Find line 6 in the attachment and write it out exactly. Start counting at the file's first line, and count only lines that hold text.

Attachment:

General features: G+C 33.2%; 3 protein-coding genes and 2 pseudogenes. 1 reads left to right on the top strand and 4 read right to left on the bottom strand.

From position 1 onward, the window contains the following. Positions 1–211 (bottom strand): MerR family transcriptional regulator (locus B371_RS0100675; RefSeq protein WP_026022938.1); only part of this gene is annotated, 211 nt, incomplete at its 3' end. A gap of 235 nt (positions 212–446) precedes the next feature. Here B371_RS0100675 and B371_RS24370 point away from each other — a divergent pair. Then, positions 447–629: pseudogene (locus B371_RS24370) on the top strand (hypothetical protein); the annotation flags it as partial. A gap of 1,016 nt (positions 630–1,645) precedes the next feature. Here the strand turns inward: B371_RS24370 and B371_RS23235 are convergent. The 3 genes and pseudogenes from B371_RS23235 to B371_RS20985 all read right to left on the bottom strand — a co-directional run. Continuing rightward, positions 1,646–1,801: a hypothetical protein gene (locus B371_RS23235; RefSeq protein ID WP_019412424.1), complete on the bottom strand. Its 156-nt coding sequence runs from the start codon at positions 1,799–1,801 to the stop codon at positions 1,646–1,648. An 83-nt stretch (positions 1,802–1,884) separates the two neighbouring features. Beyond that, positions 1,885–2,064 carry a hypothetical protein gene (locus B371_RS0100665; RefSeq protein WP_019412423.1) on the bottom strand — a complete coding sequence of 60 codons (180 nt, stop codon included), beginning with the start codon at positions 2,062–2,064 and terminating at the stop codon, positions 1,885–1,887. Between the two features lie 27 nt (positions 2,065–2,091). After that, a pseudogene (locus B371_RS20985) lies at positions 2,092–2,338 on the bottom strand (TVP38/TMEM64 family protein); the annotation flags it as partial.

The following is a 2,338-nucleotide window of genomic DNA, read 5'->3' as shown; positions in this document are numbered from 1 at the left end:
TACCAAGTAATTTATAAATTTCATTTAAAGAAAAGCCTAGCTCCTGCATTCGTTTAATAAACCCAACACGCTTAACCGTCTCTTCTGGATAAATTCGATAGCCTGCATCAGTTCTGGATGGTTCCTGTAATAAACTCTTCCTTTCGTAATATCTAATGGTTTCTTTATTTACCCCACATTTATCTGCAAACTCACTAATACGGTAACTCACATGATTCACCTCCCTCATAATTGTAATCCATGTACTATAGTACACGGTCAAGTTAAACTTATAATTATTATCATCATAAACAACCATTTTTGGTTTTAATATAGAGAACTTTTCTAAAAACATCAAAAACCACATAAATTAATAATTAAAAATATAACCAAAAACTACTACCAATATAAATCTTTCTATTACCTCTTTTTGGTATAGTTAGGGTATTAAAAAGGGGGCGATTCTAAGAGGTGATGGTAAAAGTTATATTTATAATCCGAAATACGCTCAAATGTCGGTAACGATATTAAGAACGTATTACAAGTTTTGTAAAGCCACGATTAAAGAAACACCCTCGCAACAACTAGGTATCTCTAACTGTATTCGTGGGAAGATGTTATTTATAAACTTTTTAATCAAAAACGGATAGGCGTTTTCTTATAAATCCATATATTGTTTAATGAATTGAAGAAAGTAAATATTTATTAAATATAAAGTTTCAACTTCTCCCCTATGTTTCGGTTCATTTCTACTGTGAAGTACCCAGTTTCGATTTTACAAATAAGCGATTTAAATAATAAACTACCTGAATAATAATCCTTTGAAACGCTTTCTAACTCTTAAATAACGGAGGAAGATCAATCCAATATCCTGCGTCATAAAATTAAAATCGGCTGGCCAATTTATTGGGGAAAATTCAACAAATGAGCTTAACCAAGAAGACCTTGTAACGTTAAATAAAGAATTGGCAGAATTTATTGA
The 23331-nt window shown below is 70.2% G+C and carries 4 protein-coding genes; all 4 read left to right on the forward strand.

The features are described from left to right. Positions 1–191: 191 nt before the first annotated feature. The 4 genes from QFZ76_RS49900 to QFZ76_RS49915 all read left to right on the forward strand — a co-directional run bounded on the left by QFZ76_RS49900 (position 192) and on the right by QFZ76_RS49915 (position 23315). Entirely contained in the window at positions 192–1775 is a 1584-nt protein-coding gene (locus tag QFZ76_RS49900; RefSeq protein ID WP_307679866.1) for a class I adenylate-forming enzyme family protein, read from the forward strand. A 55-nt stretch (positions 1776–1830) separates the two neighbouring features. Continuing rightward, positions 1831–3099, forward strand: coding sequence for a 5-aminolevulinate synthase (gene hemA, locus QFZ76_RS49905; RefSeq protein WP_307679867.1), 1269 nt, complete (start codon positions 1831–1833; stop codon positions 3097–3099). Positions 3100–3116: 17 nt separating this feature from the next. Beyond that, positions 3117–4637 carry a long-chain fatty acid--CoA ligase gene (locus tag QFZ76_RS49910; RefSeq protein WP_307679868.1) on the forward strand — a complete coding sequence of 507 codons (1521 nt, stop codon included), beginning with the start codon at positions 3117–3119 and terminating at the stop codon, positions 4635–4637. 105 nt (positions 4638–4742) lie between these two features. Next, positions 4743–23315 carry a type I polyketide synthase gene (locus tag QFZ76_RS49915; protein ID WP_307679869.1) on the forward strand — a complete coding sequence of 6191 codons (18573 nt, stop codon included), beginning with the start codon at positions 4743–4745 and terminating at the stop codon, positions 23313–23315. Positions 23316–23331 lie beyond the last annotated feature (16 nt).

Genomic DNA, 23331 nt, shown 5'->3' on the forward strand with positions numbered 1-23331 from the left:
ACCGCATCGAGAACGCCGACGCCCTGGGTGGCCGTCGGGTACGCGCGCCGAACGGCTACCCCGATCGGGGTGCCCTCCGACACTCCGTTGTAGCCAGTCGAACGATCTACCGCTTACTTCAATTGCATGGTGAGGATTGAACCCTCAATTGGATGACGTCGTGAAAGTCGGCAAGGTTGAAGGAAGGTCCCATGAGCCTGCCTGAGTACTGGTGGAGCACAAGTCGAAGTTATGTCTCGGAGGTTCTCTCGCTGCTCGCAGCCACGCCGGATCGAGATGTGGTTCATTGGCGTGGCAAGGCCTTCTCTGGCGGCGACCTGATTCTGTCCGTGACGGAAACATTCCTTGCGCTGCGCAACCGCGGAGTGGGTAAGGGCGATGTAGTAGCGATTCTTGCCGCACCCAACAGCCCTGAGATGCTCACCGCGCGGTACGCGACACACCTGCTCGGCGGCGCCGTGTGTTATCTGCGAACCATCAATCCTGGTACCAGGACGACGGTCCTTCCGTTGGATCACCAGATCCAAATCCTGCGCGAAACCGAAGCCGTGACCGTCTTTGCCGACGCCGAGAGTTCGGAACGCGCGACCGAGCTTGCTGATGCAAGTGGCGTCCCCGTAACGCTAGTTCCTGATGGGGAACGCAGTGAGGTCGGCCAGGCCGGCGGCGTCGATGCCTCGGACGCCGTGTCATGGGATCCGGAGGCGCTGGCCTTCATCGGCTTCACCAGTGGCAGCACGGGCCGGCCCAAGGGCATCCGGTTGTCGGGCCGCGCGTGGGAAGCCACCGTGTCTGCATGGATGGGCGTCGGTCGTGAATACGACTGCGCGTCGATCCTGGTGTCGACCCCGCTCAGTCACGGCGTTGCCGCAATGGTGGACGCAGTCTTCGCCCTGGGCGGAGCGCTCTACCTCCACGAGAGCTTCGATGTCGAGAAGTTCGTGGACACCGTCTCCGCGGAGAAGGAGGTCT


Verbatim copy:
The features are described from left to right. Positions 1–191: 191 nt before the first annotated feature. The 4 genes from QFZ76_RS49900 to QFZ76_RS49915 all read left to right on the forward strand — a co-directional run bounded on the left by QFZ76_RS49900 (position 192) and on the right by QFZ76_RS49915 (position 23315). Entirely contained in the window at positions 192–1775 is a 1584-nt protein-coding gene (locus tag QFZ76_RS49900; RefSeq protein ID WP_307679866.1) for a class I adenylate-forming enzyme family protein, read from the forward strand. A 55-nt stretch (positions 1776–1830) separates the two neighbouring features. Continuing rightward, positions 1831–3099, forward strand: coding sequence for a 5-aminolevulinate synthase (gene hemA, locus QFZ76_RS49905; RefSeq protein WP_307679867.1), 1269 nt, complete (start codon positions 1831–1833; stop codon positions 3097–3099). Positions 3100–3116: 17 nt separating this feature from the next. Beyond that, positions 3117–4637 carry a long-chain fatty acid--CoA ligase gene (locus tag QFZ76_RS49910; RefSeq protein WP_307679868.1) on the forward strand — a complete coding sequence of 507 codons (1521 nt, stop codon included), beginning with the start codon at positions 3117–3119 and terminating at the stop codon, positions 4635–4637. 105 nt (positions 4638–4742) lie between these two features. Next, positions 4743–23315 carry a type I polyketide synthase gene (locus tag QFZ76_RS49915; protein ID WP_307679869.1) on the forward strand — a complete coding sequence of 6191 codons (18573 nt, stop codon included), beginning with the start codon at positions 4743–4745 and terminating at the stop codon, positions 23313–23315. Positions 23316–23331 lie beyond the last annotated feature (16 nt).